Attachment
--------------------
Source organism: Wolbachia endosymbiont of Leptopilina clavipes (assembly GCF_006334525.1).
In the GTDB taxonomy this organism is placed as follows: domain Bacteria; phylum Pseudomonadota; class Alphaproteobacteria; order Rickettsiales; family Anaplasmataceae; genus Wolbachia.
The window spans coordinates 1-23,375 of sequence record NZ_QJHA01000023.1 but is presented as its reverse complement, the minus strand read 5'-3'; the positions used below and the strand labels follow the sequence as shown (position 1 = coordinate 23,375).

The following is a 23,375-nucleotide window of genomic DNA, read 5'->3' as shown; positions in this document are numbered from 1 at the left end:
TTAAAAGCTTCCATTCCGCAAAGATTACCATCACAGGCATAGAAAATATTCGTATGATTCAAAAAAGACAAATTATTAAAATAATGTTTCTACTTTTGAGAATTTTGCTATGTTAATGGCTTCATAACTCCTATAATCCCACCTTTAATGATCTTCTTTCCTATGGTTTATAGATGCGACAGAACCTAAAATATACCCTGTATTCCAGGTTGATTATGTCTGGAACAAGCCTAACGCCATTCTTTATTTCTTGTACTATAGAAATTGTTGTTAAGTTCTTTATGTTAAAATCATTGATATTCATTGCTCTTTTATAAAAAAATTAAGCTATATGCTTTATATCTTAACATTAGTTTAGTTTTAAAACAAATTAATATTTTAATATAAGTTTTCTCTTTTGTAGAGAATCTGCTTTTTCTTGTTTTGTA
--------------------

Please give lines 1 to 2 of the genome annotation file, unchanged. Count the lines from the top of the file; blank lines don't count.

Source organism: Wolbachia endosymbiont of Leptopilina clavipes (assembly GCF_006334525.1).
In the GTDB taxonomy this organism is placed as follows: domain Bacteria; phylum Pseudomonadota; class Alphaproteobacteria; order Rickettsiales; family Anaplasmataceae; genus Wolbachia.